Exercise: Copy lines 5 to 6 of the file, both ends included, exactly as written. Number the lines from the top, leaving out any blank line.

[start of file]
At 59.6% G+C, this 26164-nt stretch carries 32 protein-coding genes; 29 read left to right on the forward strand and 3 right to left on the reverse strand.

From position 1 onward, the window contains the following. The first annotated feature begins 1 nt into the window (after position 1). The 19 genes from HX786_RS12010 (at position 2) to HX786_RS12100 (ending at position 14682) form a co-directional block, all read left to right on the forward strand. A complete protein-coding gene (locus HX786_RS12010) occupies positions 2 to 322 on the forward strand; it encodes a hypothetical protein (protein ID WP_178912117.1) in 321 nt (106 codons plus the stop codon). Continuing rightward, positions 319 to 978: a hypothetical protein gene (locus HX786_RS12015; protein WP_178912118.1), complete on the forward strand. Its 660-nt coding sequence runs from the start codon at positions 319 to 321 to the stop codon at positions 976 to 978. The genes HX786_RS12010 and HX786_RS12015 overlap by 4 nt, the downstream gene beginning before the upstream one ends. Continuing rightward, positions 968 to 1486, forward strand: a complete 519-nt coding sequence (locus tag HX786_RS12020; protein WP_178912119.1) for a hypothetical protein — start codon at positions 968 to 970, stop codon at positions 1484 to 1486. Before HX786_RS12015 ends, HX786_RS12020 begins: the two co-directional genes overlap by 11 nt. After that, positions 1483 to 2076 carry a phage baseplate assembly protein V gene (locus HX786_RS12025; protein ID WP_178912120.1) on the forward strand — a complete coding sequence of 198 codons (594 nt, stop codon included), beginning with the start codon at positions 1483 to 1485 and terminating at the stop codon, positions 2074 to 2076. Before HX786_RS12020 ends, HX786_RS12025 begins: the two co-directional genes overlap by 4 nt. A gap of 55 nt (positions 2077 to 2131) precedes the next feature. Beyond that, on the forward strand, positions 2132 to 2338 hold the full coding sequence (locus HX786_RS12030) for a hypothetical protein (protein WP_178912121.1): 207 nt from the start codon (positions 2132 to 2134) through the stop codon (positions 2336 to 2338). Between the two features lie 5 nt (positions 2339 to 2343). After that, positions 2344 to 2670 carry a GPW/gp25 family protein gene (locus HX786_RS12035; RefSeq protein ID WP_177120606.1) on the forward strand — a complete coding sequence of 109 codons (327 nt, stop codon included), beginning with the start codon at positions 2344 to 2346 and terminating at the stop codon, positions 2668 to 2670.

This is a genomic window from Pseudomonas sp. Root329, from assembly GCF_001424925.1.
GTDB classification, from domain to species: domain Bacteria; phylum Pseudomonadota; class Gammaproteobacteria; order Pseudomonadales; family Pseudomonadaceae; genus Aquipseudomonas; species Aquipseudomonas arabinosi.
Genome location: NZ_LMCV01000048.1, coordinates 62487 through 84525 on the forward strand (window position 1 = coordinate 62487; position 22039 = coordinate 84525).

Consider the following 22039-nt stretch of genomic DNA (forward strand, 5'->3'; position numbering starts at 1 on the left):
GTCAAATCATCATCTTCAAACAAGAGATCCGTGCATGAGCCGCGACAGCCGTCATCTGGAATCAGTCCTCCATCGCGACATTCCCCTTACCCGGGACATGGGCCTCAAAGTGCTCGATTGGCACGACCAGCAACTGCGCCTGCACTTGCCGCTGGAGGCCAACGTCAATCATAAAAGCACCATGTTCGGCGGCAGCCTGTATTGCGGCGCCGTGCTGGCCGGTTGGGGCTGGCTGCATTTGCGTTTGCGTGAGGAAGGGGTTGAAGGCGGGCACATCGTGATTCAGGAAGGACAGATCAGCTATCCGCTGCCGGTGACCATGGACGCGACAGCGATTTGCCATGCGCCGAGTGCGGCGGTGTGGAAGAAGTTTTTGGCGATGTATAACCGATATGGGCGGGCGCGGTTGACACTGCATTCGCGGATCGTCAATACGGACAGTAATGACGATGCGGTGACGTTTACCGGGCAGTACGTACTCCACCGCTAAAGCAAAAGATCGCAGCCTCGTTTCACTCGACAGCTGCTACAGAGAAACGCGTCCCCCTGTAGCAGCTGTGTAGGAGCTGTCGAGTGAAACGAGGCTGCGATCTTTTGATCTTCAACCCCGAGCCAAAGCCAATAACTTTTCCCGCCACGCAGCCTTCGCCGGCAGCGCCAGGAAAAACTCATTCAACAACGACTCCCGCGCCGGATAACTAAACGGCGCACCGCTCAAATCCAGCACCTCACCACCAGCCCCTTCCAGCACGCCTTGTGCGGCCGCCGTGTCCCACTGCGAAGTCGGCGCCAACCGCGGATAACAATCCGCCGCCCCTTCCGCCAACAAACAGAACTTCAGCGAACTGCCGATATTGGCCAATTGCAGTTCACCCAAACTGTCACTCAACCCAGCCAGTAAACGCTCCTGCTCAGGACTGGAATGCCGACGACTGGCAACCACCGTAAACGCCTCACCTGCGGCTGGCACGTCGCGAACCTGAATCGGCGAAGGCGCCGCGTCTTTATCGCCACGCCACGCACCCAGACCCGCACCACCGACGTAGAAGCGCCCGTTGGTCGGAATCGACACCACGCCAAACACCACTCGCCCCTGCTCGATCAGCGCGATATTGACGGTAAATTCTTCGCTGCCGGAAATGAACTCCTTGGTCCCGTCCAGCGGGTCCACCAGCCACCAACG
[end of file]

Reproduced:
Genome location: NZ_LMCV01000048.1, coordinates 62487 through 84525 on the forward strand (window position 1 = coordinate 62487; position 22039 = coordinate 84525).

Consider the following 22039-nt stretch of genomic DNA (forward strand, 5'->3'; position numbering starts at 1 on the left):